Japanese imperial era targeted as potential source of confusion.

After Japan opened up to the rest of the world at the end of its feudal era, it much adopted the international standards of time-keeping. 24-hour days and 365-day years were part of the country’s modernization, as was the anno Domini (AD) numbering system for years.

However, Japan didn’t let go of all its temporal traditions, as it hung onto the concept of gengo, which counts years by their order in each Japanese imperial era. For example, 2018 is also Heisei 30, since it’s the 30th year of the reign of Emperor Akihito. While writing the AD year is often acceptable for paperwork in Japan, some documents specifically require the gengo year to be displayed, such a Japanese driver’s license.

▼ Highlighted in blue is the license’s expiration date, March 11, Heisei 27 (which converts to 2015).

However, Japan’s National Police Agency (which has jurisdiction over driver’s licenses) is proposing a change. Starting next year, it wants driver’s licenses to instead have their expiration dates written according to the western calendar.

Some people assumed this was because Emperor Akihito will be abdicating his position as emperor next year on May 1. Since the name of the new era has yet to be decided, new and recently issued driver’s licenses currently have their expirations listed as things such as “Heisei 34,” but that year is never going to occur, since Heisei 31 will be the era’s end.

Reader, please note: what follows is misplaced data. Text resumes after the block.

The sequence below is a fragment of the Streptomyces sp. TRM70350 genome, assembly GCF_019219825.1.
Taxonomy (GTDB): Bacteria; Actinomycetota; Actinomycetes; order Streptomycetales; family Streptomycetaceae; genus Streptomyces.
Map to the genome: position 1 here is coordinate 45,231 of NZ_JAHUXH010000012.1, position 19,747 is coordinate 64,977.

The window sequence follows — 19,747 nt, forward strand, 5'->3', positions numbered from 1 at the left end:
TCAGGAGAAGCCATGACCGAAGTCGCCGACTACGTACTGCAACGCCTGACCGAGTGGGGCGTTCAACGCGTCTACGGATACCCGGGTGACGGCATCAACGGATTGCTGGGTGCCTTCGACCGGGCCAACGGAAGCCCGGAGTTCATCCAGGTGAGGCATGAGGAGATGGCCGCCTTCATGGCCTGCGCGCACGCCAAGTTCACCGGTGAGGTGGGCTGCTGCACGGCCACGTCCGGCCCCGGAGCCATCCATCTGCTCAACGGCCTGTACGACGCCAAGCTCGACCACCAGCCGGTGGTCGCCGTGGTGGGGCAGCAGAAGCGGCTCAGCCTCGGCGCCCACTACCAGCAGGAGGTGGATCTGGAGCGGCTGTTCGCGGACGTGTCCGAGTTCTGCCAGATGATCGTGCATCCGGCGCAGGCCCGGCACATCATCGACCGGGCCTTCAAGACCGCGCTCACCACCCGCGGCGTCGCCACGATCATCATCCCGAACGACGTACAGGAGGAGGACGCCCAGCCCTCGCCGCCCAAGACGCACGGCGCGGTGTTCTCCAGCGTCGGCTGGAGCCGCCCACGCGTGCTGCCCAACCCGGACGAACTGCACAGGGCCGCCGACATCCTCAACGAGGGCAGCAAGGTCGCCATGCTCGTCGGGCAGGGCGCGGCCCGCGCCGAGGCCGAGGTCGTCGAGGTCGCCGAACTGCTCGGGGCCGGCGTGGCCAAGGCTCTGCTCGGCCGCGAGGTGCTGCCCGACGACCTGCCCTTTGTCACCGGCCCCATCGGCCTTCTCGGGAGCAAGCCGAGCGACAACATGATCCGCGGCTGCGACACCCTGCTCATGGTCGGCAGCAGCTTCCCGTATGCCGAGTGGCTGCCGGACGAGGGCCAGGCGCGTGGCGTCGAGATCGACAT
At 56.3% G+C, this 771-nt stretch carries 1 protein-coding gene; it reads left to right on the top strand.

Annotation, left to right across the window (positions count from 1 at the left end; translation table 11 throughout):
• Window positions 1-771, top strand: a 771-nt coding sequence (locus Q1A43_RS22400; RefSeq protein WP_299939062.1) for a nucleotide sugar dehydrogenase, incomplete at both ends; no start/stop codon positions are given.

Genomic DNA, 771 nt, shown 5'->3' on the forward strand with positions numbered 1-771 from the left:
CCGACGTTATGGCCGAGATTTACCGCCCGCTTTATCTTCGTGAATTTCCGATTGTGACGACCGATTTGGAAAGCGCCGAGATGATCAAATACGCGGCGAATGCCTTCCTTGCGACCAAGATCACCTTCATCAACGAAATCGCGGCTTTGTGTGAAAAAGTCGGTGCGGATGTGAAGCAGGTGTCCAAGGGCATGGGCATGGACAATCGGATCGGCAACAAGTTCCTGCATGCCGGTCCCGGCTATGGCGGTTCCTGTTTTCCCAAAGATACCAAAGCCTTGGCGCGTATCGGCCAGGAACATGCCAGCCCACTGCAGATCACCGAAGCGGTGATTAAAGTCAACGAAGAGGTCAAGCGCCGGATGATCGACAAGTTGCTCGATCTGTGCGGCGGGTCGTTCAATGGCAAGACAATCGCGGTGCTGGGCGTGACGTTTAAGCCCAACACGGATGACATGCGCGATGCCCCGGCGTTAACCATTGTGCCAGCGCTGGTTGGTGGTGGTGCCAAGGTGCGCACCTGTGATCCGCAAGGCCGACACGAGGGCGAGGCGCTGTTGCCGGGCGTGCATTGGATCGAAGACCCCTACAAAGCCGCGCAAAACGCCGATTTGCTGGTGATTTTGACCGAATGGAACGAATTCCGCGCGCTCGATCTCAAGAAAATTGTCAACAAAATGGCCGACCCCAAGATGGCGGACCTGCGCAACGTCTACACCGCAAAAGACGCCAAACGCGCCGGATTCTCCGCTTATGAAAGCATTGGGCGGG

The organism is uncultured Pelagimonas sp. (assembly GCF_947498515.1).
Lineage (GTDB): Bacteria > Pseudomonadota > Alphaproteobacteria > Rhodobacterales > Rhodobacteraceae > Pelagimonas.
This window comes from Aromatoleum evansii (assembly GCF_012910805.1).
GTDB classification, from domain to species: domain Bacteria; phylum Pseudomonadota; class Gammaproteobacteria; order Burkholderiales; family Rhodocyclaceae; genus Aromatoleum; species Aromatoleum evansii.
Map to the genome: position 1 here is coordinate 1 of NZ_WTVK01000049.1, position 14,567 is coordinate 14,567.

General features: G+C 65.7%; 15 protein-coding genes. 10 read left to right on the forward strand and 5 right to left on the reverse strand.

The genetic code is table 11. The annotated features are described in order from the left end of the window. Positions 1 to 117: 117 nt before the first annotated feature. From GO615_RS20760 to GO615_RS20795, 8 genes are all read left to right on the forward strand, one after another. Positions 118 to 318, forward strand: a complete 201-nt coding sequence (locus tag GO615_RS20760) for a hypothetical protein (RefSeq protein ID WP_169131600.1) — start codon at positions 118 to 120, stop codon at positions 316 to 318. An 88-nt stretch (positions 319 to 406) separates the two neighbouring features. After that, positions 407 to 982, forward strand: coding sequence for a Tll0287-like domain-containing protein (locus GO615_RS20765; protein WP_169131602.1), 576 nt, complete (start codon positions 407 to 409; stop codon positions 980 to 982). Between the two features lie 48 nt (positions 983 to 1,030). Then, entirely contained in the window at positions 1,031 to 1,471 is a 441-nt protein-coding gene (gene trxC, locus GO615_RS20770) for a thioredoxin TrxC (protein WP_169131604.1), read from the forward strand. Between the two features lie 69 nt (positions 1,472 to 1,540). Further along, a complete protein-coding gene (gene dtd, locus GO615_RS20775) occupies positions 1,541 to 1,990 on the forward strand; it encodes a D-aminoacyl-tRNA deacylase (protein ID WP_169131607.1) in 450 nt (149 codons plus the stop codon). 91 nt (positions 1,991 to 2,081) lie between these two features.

But it turns out that’s not the reason at all. Instead, the National Police Agency says the impetus for its proposal is an increasing number of foreign-born Japanese residents acquiring Japanese driver’s licenses, and for the sake of greater clarity it believes the expiration date should be listed by its AD year, seeing as how no country outside Japan uses the gengo system.

▼ If we were ranking the current popularity of Japanese cultural exports, sushi would be number one, anime number two, and gengo number 3,491.

Oddly enough, the agency isn’t planning to scrub gengo from driver’s licenses entirely. Japanese driver’s licenses also include the bearer’s date of birth and the licenses date of issue, and the National Police Agency wants to keep both of those listed by their gengo year, just like they are now.

So why change only the expiration date? Odds are the agency figures the expiration date is the one that foreign drivers are going to need to refer to. They obviously don’t need the license to tell them their own birth dates, and the date of issue is primarily their for civil servants’ benefit. On the other hand, drivers themselves need to be able to easily reference when their license expires, so that they can start any necessary renewal processes.

The agency is currently gauging public response to the proposal, but if it gets the go-ahead, the new AD-year licenses will begin being issued next March, becoming another way in which Japan is gradually becoming more internationalized.

Source: Kyodo via Hachima Kiko
Top image: Pakutaso
Insert images: Wikipedia/MOTOI KenkichiPakutaso

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